Johnson, Matthew (Historical Archaeology)

  • Alasdair BrooksEmail author
Living reference work entry
DOI: https://doi.org/10.1007/978-3-319-51726-1_1391-2

Basic Biographical Information

Matthew Johnson, one of the leading theoreticians working in the archaeology of the late medieval and modern worlds, was born in Austin, Texas, in 1962 and has held joint US–UK citizenship since his birth. One of his formative archaeological experiences was the period which Johnson spent between September 1981 and June 1982 with the Norwich Survey, when he was involved with the post-excavation analysis and archive preparation of pottery and small finds from the late Anglo-Saxon to postmedieval periods from urban sites in Norwich, England. He would also spend an influential season working in Annapolis, Maryland, in 1985 as part of Mark Leone’s Annapolis research program. Johnson’s undergraduate and graduate degrees were all awarded by St. John’s College, Cambridge University, between 1985 (BA) and 1990 (Ph.D.); his doctoral dissertation was on the subject A Contextual Study of Traditional Houses in Western Suffolk, AD 1400–1700.

Following his Ph.D.,...

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References

  1. Deetz, J. 1996. In small things forgotten: An archaeology of early American life. New York: Anchor Books.Google Scholar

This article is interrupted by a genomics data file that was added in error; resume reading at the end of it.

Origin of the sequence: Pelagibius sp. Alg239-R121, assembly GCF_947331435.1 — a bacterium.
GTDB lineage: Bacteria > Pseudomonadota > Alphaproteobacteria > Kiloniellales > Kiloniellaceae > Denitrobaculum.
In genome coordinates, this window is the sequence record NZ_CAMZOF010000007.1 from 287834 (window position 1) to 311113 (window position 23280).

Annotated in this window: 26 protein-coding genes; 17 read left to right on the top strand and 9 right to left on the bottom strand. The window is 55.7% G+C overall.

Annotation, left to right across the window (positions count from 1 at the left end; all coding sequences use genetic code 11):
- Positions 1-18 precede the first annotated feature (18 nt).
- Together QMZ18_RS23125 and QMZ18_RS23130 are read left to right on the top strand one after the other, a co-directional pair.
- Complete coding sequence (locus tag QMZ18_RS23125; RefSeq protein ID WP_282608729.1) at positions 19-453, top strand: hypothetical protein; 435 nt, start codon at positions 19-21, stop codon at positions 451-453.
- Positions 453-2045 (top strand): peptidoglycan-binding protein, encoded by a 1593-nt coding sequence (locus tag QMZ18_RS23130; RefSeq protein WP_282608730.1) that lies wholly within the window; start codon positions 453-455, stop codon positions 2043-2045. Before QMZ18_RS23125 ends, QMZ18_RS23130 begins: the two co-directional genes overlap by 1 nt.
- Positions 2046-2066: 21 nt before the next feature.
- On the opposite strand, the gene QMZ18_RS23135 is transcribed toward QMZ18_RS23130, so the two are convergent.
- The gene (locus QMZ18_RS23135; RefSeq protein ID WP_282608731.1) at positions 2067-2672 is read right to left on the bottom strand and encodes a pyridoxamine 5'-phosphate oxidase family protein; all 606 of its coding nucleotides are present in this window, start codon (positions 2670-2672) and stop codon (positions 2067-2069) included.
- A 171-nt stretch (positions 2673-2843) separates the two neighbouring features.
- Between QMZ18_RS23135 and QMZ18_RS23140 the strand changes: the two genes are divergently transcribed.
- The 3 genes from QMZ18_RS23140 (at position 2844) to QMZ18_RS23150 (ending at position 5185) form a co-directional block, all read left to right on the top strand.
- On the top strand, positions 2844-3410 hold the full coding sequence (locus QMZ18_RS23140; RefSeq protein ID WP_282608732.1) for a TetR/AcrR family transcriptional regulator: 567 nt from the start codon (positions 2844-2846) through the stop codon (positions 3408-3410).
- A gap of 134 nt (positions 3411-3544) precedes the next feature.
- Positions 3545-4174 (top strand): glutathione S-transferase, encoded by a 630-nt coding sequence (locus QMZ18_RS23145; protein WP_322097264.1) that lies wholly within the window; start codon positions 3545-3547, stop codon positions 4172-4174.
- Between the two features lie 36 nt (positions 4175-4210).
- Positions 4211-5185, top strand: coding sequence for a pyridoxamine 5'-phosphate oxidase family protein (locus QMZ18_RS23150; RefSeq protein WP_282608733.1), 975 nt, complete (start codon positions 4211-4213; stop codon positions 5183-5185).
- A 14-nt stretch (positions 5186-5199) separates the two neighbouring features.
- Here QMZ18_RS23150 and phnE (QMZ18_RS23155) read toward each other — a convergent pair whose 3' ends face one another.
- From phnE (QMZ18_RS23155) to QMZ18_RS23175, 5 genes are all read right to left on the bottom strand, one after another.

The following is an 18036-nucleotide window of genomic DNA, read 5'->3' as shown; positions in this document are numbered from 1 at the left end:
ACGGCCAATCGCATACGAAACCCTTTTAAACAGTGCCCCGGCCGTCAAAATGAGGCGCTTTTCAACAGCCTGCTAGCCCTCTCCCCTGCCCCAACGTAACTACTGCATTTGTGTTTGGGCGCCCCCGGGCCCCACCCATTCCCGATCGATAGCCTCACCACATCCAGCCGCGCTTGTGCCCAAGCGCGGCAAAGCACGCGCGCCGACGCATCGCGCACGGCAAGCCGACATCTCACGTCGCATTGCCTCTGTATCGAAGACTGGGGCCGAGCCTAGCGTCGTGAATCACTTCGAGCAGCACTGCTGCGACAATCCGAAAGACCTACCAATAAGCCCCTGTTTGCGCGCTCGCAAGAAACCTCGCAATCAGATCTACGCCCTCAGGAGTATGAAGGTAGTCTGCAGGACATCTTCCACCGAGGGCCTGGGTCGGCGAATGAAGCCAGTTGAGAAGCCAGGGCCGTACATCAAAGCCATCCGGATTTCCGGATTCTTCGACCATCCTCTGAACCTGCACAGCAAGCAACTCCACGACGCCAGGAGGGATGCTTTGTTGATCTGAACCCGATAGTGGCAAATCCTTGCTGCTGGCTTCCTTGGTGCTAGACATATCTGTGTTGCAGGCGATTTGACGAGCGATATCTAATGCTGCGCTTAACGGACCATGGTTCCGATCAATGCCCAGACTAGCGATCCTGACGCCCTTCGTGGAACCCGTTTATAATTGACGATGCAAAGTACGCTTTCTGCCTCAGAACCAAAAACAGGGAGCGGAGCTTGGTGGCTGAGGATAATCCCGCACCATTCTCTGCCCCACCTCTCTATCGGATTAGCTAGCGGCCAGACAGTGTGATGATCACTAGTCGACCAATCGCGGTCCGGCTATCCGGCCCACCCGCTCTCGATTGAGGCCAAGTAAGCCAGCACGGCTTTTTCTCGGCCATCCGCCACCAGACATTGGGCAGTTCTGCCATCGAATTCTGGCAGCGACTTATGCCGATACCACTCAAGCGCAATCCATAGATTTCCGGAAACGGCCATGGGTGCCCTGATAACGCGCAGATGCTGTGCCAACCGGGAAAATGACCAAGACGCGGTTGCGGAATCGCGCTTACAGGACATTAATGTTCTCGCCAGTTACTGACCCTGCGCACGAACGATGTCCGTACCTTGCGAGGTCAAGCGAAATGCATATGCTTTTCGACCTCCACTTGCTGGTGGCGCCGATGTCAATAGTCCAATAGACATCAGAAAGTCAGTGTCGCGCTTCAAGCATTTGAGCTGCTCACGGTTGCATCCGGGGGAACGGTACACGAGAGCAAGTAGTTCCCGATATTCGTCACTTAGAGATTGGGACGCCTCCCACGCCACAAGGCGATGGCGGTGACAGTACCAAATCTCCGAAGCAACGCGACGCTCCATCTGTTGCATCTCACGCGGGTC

2. Johnson, M. 1993. Housing culture: Traditional architecture in an English landscape. London: University College London Press.Google Scholar
  3. Johnson, M. 1996. An archaeology of capitalism. Oxford: Blackwell.Google Scholar
  4. Johnson, M. 1997. Vernacular architecture: The loss of innocence. Vernacular Architecture 28: 13–19.CrossRefGoogle Scholar
  5. Johnson, M. 2002. Behind the castle gate: From medieval to renaissance. London: Routledge.Google Scholar
  6. Johnson, M. 2006. Ideas of landscape. Oxford: Blackwell.Google Scholar
  7. Johnson, M. 2015. The first fact: Discourses of culture in Anglophone archaeology. Post-Classical Archaeologies 5: 327–346.Google Scholar
  8. Johnson, M., ed. 2017. Lived experience in the later middle ages: Studies of Bodiam and other elite sites in South-East England. St. Andrews: Highfield Press.Google Scholar
  9. Johnson, M. 2019. Archaeological theory: An introduction. 3rd ed. Hoboken: Wiley Blackwell.Google Scholar
  10. Leone, M. 1995. A historical archaeology of capitalism. American Anthropologist 97: 251–268.CrossRefGoogle Scholar

Copyright information

© Springer Nature Switzerland AG 2020

Authors and Affiliations

  1. 1.Grand Egyptian Museum ProjectHill InternationalCairoEgypt

Section editors and affiliations

  • Patricia Fournier
    • 1
  1. 1.Posgrado en ArqueologíaEscuela Nacional de Antropología e HistoriaMéxicoMexico